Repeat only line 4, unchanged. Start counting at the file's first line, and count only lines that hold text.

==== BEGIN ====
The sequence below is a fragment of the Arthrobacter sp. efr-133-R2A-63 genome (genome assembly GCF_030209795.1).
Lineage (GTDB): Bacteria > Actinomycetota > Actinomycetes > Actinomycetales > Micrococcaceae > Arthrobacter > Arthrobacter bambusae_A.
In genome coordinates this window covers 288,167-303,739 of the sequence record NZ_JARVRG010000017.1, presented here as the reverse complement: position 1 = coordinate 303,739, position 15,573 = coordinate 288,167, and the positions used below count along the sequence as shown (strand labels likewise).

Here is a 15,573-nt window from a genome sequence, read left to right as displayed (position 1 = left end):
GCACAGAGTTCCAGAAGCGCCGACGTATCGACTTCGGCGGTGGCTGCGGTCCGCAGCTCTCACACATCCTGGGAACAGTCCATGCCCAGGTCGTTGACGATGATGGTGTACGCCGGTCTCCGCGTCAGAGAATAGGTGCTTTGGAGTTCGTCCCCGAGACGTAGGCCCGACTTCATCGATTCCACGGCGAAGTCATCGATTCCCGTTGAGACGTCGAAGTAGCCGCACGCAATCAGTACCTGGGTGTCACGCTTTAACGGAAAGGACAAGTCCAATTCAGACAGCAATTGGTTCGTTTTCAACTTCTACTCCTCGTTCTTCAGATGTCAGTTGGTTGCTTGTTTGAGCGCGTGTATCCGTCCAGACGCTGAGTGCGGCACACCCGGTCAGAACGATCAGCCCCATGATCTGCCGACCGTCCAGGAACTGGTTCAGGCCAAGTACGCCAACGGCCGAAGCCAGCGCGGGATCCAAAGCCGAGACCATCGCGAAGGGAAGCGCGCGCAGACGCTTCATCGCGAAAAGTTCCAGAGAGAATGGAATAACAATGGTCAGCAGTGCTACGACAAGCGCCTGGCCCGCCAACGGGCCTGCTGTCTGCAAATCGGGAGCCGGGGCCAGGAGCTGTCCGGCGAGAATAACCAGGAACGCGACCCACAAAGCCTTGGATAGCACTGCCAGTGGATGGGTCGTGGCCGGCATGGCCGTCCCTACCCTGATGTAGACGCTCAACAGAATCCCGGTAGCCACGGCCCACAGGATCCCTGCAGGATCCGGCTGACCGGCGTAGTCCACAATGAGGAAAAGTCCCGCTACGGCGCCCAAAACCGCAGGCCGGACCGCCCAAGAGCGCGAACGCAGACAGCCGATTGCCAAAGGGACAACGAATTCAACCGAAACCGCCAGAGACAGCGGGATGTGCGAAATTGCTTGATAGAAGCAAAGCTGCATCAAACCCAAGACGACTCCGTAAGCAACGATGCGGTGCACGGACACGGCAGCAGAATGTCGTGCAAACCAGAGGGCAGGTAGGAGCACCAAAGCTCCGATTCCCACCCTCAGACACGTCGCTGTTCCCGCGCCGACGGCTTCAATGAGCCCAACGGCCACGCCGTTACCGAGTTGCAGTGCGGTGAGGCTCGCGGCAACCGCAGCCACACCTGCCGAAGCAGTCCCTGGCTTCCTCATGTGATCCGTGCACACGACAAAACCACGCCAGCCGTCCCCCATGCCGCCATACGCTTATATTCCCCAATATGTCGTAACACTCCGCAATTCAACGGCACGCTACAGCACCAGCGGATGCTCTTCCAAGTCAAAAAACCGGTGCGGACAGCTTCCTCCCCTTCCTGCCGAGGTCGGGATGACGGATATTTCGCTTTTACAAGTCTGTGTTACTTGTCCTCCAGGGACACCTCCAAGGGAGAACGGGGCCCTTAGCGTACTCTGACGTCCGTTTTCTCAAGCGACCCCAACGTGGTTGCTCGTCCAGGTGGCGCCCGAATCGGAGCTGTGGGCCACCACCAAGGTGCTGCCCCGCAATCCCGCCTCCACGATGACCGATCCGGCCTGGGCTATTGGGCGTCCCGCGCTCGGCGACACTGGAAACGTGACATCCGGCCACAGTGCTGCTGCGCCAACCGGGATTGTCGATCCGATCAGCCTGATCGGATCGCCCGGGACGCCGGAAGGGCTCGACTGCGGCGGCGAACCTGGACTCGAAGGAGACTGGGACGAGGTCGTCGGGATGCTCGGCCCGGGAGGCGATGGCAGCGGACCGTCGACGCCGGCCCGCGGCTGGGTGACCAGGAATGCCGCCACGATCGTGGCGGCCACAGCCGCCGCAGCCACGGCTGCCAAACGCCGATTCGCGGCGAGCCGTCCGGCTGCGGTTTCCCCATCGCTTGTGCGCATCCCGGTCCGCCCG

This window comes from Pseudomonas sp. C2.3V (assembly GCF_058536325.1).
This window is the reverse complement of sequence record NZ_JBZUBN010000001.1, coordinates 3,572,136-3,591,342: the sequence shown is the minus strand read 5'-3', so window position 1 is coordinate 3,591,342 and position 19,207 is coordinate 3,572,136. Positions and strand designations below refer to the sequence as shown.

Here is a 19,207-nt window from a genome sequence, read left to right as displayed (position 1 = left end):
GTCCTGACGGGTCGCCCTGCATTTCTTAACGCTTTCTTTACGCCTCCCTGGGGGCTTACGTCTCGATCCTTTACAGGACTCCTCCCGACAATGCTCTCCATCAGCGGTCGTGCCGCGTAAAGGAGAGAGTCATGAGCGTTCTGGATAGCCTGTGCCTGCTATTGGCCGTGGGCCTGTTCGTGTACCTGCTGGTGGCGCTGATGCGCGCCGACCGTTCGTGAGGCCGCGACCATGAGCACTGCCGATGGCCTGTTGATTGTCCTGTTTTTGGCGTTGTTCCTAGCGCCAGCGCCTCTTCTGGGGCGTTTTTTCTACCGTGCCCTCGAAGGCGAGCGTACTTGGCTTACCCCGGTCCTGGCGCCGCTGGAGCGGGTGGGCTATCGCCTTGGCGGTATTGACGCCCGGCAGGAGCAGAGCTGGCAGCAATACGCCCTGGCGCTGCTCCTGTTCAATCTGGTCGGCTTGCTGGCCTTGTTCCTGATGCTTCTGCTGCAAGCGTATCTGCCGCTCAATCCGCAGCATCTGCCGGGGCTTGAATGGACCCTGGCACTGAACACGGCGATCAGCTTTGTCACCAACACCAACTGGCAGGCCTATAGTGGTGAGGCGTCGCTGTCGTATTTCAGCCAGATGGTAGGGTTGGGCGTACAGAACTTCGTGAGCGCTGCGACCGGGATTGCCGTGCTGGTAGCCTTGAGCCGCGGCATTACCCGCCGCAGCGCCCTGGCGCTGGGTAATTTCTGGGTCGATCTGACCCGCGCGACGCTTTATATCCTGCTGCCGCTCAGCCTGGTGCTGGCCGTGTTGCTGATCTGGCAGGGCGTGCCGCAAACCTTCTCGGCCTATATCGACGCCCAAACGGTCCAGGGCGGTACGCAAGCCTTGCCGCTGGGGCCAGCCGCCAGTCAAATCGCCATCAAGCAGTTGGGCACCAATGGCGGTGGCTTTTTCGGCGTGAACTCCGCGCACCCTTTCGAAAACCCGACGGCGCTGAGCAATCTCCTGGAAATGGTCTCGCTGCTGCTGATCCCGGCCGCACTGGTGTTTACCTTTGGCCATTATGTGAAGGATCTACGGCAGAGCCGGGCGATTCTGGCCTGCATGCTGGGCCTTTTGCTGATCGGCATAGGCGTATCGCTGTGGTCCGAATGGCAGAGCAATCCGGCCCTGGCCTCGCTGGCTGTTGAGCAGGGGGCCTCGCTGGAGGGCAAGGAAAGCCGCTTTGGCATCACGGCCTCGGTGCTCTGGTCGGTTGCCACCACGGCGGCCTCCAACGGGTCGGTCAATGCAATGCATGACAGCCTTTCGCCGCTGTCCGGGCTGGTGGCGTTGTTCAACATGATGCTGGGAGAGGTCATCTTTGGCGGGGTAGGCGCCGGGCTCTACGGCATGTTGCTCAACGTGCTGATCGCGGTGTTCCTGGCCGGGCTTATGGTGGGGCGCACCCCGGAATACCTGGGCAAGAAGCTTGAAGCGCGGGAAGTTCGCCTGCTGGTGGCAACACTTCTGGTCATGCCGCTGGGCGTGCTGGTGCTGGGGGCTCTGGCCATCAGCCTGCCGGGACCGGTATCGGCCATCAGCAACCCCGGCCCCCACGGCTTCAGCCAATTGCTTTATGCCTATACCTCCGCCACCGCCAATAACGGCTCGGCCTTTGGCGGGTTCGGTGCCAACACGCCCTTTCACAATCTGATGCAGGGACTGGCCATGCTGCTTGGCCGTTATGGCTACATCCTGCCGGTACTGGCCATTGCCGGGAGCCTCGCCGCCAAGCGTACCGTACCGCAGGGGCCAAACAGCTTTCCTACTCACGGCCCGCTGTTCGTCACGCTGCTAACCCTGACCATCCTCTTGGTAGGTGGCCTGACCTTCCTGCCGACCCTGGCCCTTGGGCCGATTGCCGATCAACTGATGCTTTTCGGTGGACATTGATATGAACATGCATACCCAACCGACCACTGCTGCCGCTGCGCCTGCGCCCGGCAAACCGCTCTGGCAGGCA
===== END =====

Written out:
Here is a 15,573-nt window from a genome sequence, read left to right as displayed (position 1 = left end):